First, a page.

Be Advised

Helpful Training Tool- Keep Record of your Training

Training isn’t always a Good Thing – good training is a Good Thing, and good record keeping makes it better. Today’s guest writer Jared Ross is going to make a suggestion that will help maximize the time, energy, effort and money you put into training. Mad Duo

A Helpful Training Tool – Keep a Record

A helpful training tool, and one that won’t cost you a lot of money, is to keep a record of your training. If you don’t keep a record of how many sit-ups or push-ups you do, you have no baseline to compare to, and see if any progress has been made.  The same is true with firearms training. There are some commercially-available notebooks or journals specifically designed for firearms training, but a simple notebook from Walmart will do just as well.

Rockwell Tactical - Keep a Record 3

images_Raven Concealment Systems

This notebook can be used in a few different ways.  The first is to keep it as a training log.  Every time you attend a class, record the date, the name of the class, the length of the class.  Also, record the instructors’ names and affiliation.  Have the instructor sign and date the page.  Whenever you do any training on your own, whether it’s going to the range, or simple dry-fire practice in your home, record the drills, date, length of time, and number of rounds.  If a record is kept consistently, and if you ever have to use lethal force, it can be used to demonstrate that you have trained responsibly.

Another way to use your notebook is to record the results of the actual drills as you do them.  This is not to be confused with a dope log.  Record your speeds of specific drills, such as when you run El Presidente or the Chase Drill, using an RTG1 or RTG2 target.  Record hits and misses for different drills.  You can then use this data to track any trends that you would otherwise miss by not keeping a record.  A lot of our students have found this useful.  They will record the drills and their results in their notebook during the class.  Then they will use the notebook as a reference and guide to train on their own.

Rockwell Tactical - Keep a Record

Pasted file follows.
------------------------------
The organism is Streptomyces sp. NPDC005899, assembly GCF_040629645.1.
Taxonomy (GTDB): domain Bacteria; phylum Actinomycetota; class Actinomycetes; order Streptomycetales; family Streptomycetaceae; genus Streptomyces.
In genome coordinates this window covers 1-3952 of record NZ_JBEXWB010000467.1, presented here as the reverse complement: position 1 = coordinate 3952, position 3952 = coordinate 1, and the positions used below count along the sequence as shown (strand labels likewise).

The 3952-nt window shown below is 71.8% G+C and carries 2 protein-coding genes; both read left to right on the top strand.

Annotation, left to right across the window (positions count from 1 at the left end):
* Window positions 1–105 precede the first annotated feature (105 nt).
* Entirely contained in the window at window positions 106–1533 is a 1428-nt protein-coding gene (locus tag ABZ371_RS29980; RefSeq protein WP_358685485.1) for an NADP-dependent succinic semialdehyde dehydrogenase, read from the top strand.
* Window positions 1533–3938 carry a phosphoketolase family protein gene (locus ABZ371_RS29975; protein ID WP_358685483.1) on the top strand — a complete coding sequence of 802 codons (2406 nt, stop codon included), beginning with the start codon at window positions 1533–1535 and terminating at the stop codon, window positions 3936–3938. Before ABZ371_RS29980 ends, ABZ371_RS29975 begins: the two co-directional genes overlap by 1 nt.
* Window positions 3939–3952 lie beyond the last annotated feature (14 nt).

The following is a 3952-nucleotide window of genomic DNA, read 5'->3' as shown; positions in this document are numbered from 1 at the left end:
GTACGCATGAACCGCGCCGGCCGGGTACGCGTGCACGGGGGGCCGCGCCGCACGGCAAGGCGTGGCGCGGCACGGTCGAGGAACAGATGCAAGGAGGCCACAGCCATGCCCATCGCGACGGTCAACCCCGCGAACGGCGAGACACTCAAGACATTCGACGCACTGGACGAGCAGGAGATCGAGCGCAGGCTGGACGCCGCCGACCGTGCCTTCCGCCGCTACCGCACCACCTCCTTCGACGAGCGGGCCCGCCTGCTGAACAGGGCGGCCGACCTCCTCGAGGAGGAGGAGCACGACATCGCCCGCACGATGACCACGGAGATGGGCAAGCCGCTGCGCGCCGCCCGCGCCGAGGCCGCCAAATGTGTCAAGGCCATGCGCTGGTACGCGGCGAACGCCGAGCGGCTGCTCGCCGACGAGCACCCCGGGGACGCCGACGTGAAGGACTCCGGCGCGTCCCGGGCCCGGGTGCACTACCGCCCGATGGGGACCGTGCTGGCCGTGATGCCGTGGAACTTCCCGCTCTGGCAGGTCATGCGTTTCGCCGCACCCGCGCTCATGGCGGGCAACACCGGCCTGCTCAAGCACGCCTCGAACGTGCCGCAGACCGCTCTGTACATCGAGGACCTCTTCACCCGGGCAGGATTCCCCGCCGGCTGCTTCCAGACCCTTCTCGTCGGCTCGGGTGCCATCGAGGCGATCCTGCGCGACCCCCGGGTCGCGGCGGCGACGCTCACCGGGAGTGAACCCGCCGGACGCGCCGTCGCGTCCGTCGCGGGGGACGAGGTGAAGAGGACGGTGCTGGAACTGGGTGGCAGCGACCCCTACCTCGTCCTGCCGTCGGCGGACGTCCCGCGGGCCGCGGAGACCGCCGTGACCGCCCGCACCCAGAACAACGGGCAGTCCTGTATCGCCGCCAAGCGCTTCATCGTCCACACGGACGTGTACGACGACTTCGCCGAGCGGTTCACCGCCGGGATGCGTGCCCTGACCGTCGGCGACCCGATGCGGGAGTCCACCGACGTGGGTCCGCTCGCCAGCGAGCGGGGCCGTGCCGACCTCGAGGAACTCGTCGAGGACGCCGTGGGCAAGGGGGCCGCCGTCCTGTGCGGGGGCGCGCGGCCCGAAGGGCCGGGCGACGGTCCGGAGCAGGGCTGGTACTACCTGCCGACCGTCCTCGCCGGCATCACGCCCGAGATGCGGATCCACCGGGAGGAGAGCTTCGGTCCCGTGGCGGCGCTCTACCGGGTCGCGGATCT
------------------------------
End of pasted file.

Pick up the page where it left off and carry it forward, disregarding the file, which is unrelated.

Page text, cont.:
Another useful way to keep a record is through pictures and video.  We are using this more and more as a tool in our classes.  For some people, they don’t realize they are making mistakes until they see themselves on video.  It’s not about looking cool, it’s about pushing yourself till you fail, then observing yourself fail, so you will know how correct your mistakes.

One of the things we like to do in some of our classes is the Half & Half Drill.  After the students warm up, we will shoot this drill to establish a baseline.  Then, each student can take a snapshot of their target as a record.  Near the end of the day, they shoot the same drill again, and are able to see any improvement they have made in comparison with their earlier run.

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So, it doesn’t matter if you use old tech or new tech; keep a record of your training.  You will then know for sure where your weaknesses are, and where you are improving.

Jared Ross

About the author: Jared Ross has spent about a decade as an 18B Green Beret Weapons Sergeant. A former 82nd ABN 11 Bravo, he has done multiple combat tours in Iraq, Afghanistan and assorted other shitholes. He spent several years with one of the active duty SFGs, is now with one of the reserve SFGs and remains involved in weapon and CQB instruction. Jared is a what we’d consdier both a well rounded soldier and an inspired, methodical and instructor. His company is called Rockwell Tactical Group, a training organization based in Pennsylvania; everything they teach is predicated on a warrior mindset, whether students are responsible armed citizens, military, LEOs or PMSCs. They teach students of every race, age and gender, striving to ensure they prevail not only over the assailant, but fear and panic as well. You will be seeing more of him on Breach-Bang-Clear. If you’re interested in training with Jared and his crew, check them out at Rockwell Tactical Group.

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3 Comments

  1. Sorry, but this sounds like a terrible idea. Taking your training record to court could easily be used against you. “He did all this training and now he was just itching to kill somebody!” or “If you’re so good with a gun, why didn’t you shoot his out of his hand?”

    If you want to keep a training record so you can track your progress, I recommend encoding it so that it’s gibberish to anyone else.

    1. Accusation:”He did all this training and now he was just itching to kill somebody!”
      Response: “No, that is not true and is a slanderous allegation to which there is no merit.”

      Accusation: “If you’re so good with a gun, why didn’t you shoot his out of his hand?”
      Response: “Because no law enforcement, private agency or military unit teaches such a practice”

      If you are worried about court, then prepare for court. Don’t compromise your training because you’re worried how you might come off in a legal proceeding. No matter what happens some lawyer will be throwing allegations at you and you’ll be accused of everything under the sun anyways.
      On the flip side, if you can’t document your training a lawyer may say you weren’t skilled enough to be using the firearm in the first place. That you didn’t have the training or knowledge to be able to make a responsible decision. What do you have to prove that you did everything humanly possible to prevent innocent loss of life?